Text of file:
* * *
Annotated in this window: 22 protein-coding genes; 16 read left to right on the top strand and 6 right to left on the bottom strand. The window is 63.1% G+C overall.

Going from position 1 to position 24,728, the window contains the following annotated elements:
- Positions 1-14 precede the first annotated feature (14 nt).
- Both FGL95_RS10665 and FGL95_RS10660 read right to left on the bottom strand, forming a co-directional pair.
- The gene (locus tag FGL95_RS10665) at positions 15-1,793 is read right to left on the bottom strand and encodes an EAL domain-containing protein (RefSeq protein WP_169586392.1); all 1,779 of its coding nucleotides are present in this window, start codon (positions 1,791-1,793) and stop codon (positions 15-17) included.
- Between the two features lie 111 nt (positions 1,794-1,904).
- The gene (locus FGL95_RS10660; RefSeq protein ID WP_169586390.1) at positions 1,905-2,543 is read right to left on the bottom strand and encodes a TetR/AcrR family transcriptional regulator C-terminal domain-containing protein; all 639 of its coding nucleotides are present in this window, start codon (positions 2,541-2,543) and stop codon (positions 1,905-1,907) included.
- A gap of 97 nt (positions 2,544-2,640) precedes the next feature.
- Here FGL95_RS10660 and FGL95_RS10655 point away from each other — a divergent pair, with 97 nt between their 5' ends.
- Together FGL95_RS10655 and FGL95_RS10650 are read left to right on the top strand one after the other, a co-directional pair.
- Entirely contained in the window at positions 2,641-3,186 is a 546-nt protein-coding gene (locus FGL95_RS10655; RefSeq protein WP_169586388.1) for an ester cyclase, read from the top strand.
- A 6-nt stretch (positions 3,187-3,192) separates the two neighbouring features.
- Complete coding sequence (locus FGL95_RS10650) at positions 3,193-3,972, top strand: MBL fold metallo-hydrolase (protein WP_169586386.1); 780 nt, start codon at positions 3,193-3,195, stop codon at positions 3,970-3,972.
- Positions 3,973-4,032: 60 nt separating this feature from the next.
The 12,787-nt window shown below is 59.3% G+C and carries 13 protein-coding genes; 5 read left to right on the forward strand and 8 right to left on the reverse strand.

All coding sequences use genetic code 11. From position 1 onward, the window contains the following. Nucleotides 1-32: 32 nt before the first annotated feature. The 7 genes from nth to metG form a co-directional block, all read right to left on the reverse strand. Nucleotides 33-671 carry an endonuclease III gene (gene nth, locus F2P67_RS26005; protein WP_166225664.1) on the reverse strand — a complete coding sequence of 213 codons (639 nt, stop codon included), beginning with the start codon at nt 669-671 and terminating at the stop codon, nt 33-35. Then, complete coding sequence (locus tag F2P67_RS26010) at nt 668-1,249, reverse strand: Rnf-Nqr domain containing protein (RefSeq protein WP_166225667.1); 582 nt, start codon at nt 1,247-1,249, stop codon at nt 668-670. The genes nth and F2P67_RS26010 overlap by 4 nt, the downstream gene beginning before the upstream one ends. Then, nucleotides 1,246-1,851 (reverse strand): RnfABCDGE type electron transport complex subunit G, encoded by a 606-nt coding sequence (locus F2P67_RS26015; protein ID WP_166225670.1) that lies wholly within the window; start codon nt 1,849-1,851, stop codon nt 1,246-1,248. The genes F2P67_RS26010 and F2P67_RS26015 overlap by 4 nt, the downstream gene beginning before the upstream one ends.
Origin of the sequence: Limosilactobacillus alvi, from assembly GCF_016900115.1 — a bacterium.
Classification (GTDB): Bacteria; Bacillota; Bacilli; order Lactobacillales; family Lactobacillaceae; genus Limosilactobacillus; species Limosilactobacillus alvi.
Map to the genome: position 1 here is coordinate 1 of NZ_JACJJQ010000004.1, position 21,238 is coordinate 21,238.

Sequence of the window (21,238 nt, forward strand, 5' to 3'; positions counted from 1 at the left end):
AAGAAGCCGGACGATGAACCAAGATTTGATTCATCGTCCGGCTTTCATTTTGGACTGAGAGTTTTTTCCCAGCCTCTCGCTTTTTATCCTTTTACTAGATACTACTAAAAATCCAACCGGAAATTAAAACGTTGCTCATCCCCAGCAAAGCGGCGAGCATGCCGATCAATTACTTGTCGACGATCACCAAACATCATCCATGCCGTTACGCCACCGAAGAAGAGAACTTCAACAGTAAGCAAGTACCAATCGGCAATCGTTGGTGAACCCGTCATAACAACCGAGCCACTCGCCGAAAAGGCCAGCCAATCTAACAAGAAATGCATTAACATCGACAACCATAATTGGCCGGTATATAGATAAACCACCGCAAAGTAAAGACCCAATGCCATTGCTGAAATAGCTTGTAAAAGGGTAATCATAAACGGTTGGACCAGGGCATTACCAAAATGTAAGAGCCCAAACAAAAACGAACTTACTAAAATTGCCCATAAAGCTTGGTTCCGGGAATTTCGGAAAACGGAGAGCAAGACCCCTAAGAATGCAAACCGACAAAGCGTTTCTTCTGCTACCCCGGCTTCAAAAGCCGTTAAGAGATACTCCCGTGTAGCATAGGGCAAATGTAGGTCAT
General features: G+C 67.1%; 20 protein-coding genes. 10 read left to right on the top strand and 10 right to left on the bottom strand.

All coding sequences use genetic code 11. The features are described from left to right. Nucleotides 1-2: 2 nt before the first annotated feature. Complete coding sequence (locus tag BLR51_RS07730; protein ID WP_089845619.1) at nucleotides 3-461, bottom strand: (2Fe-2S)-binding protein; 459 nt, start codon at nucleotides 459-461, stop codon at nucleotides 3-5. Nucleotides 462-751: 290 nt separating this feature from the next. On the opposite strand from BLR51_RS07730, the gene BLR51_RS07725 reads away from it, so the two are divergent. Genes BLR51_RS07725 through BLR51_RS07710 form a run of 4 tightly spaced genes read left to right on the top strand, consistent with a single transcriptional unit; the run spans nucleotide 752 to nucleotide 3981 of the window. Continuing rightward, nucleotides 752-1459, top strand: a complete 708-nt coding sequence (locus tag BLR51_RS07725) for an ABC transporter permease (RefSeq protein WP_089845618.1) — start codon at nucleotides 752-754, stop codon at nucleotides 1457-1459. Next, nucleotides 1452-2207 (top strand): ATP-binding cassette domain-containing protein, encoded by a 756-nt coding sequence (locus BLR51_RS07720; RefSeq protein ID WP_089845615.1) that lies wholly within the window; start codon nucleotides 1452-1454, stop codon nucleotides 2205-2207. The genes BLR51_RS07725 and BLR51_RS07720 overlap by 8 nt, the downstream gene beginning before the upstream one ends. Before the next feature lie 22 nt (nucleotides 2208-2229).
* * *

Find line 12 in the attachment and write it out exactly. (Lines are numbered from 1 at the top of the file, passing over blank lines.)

- A 6-nt stretch (positions 3,187-3,192) separates the two neighbouring features.